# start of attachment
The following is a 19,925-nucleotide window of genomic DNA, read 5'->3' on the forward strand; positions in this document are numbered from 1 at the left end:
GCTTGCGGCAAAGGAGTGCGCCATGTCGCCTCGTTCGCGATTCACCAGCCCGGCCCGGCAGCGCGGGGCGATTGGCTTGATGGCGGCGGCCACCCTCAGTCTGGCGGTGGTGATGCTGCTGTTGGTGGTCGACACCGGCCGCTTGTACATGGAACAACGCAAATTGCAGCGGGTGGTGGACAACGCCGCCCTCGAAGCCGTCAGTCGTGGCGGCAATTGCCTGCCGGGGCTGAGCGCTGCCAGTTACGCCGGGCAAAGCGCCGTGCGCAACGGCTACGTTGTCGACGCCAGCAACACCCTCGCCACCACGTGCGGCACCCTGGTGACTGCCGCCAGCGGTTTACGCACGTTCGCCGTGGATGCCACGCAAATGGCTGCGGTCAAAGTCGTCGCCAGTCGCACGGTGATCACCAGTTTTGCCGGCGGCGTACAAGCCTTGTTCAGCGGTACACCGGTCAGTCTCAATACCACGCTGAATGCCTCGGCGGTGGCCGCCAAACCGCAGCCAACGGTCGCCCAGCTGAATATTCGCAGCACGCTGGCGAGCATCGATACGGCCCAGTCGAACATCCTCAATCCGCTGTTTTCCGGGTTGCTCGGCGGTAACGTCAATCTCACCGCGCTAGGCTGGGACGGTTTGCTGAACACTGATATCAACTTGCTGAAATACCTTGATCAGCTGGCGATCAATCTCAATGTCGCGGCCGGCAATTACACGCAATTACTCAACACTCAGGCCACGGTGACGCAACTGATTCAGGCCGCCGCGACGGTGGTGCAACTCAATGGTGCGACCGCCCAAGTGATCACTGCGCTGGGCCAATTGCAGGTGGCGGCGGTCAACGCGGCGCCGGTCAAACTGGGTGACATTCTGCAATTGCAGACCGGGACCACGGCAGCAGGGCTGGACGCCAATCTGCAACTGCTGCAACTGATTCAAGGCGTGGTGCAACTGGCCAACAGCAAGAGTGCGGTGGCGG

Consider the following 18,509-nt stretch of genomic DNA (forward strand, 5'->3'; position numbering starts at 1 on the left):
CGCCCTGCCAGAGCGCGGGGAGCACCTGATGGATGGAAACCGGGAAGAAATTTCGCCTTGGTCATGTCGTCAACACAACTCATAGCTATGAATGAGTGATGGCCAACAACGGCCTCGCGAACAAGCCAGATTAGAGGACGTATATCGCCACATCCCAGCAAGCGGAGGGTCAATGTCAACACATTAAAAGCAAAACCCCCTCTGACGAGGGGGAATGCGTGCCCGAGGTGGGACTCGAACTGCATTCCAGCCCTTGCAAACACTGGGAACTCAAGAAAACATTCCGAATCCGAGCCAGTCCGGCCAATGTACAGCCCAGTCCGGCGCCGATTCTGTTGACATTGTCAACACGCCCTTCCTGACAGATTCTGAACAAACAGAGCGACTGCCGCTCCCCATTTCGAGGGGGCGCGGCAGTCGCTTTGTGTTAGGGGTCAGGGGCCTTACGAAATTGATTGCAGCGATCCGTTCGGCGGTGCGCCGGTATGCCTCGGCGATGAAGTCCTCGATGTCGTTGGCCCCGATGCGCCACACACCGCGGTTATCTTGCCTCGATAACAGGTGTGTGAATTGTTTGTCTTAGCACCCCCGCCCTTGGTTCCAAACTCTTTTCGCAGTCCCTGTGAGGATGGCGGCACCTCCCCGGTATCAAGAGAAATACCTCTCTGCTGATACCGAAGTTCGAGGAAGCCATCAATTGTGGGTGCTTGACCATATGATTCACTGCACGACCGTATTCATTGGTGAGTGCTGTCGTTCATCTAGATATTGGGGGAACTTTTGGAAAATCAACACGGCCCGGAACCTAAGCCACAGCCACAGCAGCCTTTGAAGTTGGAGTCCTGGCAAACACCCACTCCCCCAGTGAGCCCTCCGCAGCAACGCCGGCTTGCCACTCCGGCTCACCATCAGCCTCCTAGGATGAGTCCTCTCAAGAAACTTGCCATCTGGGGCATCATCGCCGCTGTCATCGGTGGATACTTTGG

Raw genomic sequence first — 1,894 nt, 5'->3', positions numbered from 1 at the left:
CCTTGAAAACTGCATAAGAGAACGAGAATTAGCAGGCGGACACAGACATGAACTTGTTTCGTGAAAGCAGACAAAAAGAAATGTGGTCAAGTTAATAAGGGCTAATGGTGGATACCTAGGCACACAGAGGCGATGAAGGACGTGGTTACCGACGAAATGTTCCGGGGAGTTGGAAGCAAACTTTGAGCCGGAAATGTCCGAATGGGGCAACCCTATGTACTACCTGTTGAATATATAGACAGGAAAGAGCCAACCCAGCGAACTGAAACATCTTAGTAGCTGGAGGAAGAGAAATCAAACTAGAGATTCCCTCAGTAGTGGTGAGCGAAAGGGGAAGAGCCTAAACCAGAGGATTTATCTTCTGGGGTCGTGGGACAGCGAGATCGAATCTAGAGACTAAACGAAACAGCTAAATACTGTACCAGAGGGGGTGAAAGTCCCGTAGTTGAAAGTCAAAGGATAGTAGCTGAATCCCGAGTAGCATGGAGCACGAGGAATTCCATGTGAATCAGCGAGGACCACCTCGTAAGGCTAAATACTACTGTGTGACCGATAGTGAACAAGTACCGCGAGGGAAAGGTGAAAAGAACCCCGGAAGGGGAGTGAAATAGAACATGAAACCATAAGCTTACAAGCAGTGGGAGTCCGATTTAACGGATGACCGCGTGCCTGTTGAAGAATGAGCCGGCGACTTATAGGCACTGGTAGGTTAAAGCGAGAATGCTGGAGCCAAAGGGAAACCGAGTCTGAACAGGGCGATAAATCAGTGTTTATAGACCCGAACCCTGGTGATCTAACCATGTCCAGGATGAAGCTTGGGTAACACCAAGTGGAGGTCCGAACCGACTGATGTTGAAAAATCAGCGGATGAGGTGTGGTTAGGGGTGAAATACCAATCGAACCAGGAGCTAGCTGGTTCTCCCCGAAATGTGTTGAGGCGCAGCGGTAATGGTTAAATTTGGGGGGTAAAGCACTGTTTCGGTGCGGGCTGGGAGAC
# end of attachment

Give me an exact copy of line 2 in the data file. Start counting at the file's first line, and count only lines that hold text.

GCTTGCGGCAAAGGAGTGCGCCATGTCGCCTCGTTCGCGATTCACCAGCCCGGCCCGGCAGCGCGGGGCGATTGGCTTGATGGCGGCGGCCACCCTCAGTCTGGCGGTGGTGATGCTGCTGTTGGTGGTCGACACCGGCCGCTTGTACATGGAACAACGCAAATTGCAGCGGGTGGTGGACAACGCCGCCCTCGAAGCCGTCAGTCGTGGCGGCAATTGCCTGCCGGGGCTGAGCGCTGCCAGTTACGCCGGGCAAAGCGCCGTGCGCAACGGCTACGTTGTCGACGCCAGCAACACCCTCGCCACCACGTGCGGCACCCTGGTGACTGCCGCCAGCGGTTTACGCACGTTCGCCGTGGATGCCACGCAAATGGCTGCGGTCAAAGTCGTCGCCAGTCGCACGGTGATCACCAGTTTTGCCGGCGGCGTACAAGCCTTGTTCAGCGGTACACCGGTCAGTCTCAATACCACGCTGAATGCCTCGGCGGTGGCCGCCAAACCGCAGCCAACGGTCGCCCAGCTGAATATTCGCAGCACGCTGGCGAGCATCGATACGGCCCAGTCGAACATCCTCAATCCGCTGTTTTCCGGGTTGCTCGGCGGTAACGTCAATCTCACCGCGCTAGGCTGGGACGGTTTGCTGAACACTGATATCAACTTGCTGAAATACCTTGATCAGCTGGCGATCAATCTCAATGTCGCGGCCGGCAATTACACGCAATTACTCAACACTCAGGCCACGGTGACGCAACTGATTCAGGCCGCCGCGACGGTGGTGCAACTCAATGGTGCGACCGCCCAAGTGATCACTGCGCTGGGCCAATTGCAGGTGGCGGCGGTCAACGCGGCGCCGGTCAAACTGGGTGACATTCTGCAATTGCAGACCGGGACCACGGCAGCAGGGCTGGACGCCAATCTGCAACTGCTGCAACTGATTCAAGGCGTGGTGCAACTGGCCAACAGCAAGAGTGCGGTGGCGG